The increasing popularity of electric vehicles has led to an increase in the need for batteries. Often, these battery cells and/or batteries are imported from Asia and it is mainly about price and not about safety. This has to change, because it can lead to dangerous situations, says T&M Consultant André Handgraaf of TT&MS. More attention from the industry would be a good step in the right direction.


Testing batteries and battery cells for safety is very important. Many people will remember the images of the Tesla whose battery burned out. It is essential to test the safety of batteries, because you want to avoid that kind of situation. It also plays a role that more and more means of transport use electric batteries. Electric bicycles are still gaining in popularity, and the electric scooter is also appearing more and more often on the street scene. If the battery cells of these vehicles become overheated, you are faced with a major problem.

Many battery cells come from Asia and there appears to be little attention paid to safety testing. A battery cell insulation test and an impedance test are simple tests that can be carried out quickly and take little time. Often, however, the choice is made not to test. A question of time and money. However, if the cells are defective, life-threatening situations can arise. Putting out a battery in a non-test environment is a hopeless task. There is also room for improvement in Europe. Cells that arrive in batches of thousands of units do not all undergo a test. And even after assembling a battery module or pack, it is just wise to go through a test routine before shipping.


Unfortunately, there is still no requirement for testing and safe storage of batteries. New guidelines are being drafted and there are many recommendations, but there is no legal standard yet. (The PGS-373 is still being worked on).
Strangely enough, even the better known manufacturers do not all choose to have their batteries tested. Many battery accidents do not make the headlines, so the brand in question suffers no damage to its image. If these cases hit the headlines more often, it would certainly have an impact on businesses. More attention should be paid to the importance of safety testing.

Quality marks

There should be a quality mark on batteries. With such a sticker you would know immediately whether the product in question is safe. The first step, however, is to create awareness. A safe test environment is needed, and these are still scarce. Weiss Technik has developed special climate cabinets for safely testing batteries. The company Hiltra has developed specific cabinets for the safe storage of batteries. In the event of a fire, there will be no damage to the building. Special extinguishers for lithium batteries are now also available. In addition to safety, the capacity of the battery is a point of concern. The following questions should definitely be asked when it comes to batteries. How long does a battery actually last in the number of charge and discharge cycles? The higher the charge voltage (above 4.2V), the shorter the life and the higher the risk of overcharging and overheating. And the same applies to the minimum battery voltage. Do you discharge the battery to 3.0V, 2.8V or even lower? This affects the capacity calculation but has a negative impact on the lifespan. These tests are usually done by the battery manufacturer.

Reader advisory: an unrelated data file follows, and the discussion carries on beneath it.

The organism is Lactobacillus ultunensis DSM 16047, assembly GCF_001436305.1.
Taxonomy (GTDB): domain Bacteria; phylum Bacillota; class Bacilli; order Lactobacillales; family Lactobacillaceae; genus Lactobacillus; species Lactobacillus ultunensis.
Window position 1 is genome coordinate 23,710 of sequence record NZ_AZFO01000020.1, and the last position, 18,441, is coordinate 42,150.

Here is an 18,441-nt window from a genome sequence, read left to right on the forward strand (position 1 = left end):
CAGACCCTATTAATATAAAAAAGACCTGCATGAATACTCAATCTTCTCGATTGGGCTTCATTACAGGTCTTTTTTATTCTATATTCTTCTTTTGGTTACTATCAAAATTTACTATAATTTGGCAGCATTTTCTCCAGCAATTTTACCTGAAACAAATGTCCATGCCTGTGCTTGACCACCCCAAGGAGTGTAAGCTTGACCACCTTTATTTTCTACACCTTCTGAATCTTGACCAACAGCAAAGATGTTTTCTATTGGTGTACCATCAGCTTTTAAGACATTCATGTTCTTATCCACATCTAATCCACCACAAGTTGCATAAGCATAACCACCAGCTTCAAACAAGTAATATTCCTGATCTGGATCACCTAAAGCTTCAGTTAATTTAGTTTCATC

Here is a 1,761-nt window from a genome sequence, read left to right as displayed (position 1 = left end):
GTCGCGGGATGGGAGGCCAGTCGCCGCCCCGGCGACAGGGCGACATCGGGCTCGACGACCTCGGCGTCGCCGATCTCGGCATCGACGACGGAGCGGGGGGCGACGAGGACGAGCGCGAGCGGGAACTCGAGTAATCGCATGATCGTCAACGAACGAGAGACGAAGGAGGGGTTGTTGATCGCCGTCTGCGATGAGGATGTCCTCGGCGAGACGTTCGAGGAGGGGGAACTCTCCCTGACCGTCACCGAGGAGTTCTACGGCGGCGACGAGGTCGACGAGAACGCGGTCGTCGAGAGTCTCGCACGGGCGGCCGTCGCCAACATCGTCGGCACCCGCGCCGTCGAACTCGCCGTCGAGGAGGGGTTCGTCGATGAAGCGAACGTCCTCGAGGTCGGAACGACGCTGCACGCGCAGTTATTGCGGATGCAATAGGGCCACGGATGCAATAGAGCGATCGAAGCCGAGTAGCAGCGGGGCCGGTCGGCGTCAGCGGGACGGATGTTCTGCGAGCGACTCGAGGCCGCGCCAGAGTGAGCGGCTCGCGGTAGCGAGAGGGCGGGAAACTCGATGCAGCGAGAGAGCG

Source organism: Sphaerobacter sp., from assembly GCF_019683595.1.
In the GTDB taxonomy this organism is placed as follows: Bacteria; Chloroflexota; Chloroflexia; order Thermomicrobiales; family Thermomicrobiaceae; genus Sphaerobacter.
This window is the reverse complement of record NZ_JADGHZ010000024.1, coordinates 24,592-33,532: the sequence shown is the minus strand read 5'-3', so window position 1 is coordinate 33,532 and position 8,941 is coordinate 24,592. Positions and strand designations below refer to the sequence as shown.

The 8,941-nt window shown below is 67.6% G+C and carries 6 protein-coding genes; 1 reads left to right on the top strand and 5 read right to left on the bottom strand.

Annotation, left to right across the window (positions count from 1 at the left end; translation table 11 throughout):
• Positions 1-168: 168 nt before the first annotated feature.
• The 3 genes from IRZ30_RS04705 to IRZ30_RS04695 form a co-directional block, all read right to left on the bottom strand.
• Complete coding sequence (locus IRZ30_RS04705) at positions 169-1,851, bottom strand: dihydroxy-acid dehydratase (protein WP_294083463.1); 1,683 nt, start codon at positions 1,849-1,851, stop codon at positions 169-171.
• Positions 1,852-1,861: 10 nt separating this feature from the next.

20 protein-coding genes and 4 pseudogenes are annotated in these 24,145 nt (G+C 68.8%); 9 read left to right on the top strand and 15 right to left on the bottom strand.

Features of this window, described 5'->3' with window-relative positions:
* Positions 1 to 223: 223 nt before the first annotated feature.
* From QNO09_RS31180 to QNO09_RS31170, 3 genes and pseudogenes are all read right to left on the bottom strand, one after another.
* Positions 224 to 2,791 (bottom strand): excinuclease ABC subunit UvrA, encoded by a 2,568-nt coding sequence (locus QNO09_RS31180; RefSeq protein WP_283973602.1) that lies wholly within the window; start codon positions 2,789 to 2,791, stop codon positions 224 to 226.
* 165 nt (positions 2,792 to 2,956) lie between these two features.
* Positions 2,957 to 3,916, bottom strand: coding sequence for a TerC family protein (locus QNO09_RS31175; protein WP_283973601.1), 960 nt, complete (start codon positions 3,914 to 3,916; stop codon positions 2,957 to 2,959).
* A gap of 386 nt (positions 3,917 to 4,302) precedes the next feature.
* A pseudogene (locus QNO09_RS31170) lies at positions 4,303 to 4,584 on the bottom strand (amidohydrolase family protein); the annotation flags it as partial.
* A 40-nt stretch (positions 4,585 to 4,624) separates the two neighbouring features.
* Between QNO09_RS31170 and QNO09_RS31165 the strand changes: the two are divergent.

Like safety tests, however, they are rarely asked for in the industry. How are specifications defined and specified? The specifications should provide clarity to the customer, but the correct provision of information is still lacking. Action is needed from the industry to create more awareness of safe batteries and battery storage.


On this specific subject we would like to refer you to our knowledge pages. We cover for example the subject of battery testing and the associated safe test environment. But we also cover the testing of battery cells, battery modules, battery packs and the examples of battery testing software/test systems. We also recommend the complete presentation we made for the Energy Storage Event 2020, ‘Testing Li-ion Batteries‘.

If you would like more information, please contact one of our consultants.


Arnold Memelink

Arnold Memelink


"The ABB Power Grids Jumet organisation is an innovative development and production facility of ABB that manufactures active filters and battery energy storage systems to support a stable grid. To test these systems we have acquired two Cinergia GE/EL +120kVA eplus units capable of doing grid emulation (AC + DC), operating as an electronic load (AC +DC) and being a battery emulator. We have experienced very good support from TTMS in obtaining these two Cinergia units. This included organising an on-site demonstration and supplying loan systems prior to the delivery of our final systems. This way we could start testing as early as possible. TTMS also organised training for the operators from the original manufacturer. This support allowed us to introduce the first battery energy storage systems even prior to the full delivery of the Cinergia systems."

University of Luxembourg

Sasan Rafii-Tabrizi

University of Luxembourg

“At the Energy and Environment department of the Faculty of Science, Technology and Medicine (FSTM) of the University of Luxembourg we do have different research projects related to green energy contributing to the development of eco-cities. As a long-standing partner of our research unit, TT&MS has proven that they are able to answer even the most complex questions in a professional manner. They have shown that they are always up to date with the latest technology and do not spare any effort to look at the application and even the situation on site. The exchange of ideas was always very pleasant and took place quickly. We look forward to further years of fruitful cooperation.”


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